Rhinehart said “some people are saying” privately that it’s an “unofficial, real” Far East championship. While believing that international schools bear no hard feelings, he said, “I think there’s a little more motivation on their part. And I would say on the DODDS schools’ part, too. We don’t want to give them any bragging rights.
“Far East is still Far East, as far as I’m concerned,” he said. “But I’d be a fool not to recognize the importance of this tournament.”
For starters, every school that has won a Far East team title is in the Beast field. And there are nine previous Far East individual weight-class champions, including three-time champion Zolboo Enkhbayar of Brent International-Subic, the only two-time winner of the Far East Tournament’s Outstanding Wrestler award.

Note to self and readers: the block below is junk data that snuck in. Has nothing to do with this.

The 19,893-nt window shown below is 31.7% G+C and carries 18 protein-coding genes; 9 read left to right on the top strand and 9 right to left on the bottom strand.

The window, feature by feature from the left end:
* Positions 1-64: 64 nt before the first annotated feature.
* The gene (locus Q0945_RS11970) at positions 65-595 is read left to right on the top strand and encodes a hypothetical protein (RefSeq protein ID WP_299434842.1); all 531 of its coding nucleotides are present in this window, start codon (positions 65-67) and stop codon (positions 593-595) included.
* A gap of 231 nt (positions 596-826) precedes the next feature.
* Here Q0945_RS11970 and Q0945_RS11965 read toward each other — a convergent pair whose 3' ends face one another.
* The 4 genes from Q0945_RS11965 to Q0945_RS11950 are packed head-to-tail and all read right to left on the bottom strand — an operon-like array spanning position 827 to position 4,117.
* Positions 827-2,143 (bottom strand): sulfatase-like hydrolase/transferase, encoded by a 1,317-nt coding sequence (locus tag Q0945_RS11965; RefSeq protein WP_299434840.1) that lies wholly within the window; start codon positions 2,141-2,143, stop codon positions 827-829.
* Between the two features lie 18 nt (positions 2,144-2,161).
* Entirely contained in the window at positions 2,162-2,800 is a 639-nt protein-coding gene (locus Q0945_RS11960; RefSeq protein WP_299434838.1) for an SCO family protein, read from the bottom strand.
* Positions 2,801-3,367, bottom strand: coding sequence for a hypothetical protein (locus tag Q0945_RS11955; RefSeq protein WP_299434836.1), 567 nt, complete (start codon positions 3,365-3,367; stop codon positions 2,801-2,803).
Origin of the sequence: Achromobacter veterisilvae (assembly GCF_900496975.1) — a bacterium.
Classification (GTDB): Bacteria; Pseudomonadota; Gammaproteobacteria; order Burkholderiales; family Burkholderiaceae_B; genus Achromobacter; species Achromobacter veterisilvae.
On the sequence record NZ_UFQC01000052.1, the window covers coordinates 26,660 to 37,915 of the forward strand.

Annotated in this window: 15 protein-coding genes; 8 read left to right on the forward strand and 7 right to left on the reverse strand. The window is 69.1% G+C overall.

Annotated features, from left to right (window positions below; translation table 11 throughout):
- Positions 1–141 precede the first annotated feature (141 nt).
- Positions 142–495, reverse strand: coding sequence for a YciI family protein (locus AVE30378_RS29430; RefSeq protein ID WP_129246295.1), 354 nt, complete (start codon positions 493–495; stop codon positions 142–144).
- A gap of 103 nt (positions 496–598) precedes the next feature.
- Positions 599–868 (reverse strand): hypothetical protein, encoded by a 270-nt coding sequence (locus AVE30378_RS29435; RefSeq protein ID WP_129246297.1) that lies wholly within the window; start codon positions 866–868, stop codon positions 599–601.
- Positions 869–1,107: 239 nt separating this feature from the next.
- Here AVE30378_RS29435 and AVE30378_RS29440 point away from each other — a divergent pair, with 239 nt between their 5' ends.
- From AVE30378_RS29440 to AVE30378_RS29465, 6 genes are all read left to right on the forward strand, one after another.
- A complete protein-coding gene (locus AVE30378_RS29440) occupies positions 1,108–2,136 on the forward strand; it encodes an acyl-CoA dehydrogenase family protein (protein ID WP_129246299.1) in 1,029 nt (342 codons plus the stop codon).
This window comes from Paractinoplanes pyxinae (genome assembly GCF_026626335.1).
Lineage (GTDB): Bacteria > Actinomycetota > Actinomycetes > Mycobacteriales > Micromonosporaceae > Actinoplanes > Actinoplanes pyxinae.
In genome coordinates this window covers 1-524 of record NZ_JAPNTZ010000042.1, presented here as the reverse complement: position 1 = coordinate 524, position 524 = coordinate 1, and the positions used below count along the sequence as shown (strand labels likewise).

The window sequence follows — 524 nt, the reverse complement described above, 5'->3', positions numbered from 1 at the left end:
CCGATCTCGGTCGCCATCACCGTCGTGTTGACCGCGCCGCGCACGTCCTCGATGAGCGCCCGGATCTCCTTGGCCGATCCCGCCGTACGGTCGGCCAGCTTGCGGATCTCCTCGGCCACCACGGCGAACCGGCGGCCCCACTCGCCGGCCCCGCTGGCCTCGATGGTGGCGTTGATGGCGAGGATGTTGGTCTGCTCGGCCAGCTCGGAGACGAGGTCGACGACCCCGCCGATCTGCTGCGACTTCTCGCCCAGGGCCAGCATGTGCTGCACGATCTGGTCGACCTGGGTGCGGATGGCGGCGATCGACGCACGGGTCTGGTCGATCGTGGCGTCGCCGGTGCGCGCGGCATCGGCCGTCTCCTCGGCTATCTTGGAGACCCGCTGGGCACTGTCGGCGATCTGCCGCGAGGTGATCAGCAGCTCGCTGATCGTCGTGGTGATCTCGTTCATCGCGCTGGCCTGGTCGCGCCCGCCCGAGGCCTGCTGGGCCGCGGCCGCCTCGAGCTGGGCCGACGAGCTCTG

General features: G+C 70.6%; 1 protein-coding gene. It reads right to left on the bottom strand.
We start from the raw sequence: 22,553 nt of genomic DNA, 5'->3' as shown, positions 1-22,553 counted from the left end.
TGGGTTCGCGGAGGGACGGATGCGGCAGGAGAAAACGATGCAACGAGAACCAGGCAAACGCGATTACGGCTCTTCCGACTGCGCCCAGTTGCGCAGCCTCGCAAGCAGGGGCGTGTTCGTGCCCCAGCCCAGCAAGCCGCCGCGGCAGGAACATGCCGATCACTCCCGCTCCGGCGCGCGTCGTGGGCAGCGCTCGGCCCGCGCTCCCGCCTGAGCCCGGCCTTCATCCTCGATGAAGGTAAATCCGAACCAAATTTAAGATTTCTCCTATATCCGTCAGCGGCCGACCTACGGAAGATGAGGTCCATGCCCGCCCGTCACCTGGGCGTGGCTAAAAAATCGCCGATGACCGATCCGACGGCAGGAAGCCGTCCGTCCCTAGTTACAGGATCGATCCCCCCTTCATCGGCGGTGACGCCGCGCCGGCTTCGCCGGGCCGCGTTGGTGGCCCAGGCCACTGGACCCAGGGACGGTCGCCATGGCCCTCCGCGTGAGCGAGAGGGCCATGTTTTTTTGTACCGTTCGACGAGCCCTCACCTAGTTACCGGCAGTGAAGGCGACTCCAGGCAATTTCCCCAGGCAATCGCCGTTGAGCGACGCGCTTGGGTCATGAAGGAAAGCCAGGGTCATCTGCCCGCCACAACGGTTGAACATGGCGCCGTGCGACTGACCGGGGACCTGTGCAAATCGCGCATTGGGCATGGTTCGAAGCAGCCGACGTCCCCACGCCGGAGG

DODDS-Pacific coaches benefit from scouting their Far East Tournament opposition a couple of weeks in advance, while wrestlers get to improve their skills.
Coach Julian Harden of defending Far East dual-meet team champion Seoul American calls it a “steppingstone to get us ready for Far East.”
Said Yokota coach and Far East Tournament organizer Brian Kitts, “You get to see the three [Class AA] schools that will be at Far East: Kadena, Kubasaki and Seoul American. You can see what other Japan schools have. It’s always great to see the other lineups and how you do against international schools.”
Harden’s Falcons will bring just three wrestlers, each of whom placed in last year’s Far East: Chris Steuerwald (122 pounds), John Crabtree (135) and defending 180-pound titlist Scott Tunis (215). It’s their first look at somebody besides Osan and Taegu American, their only opposition in Korea.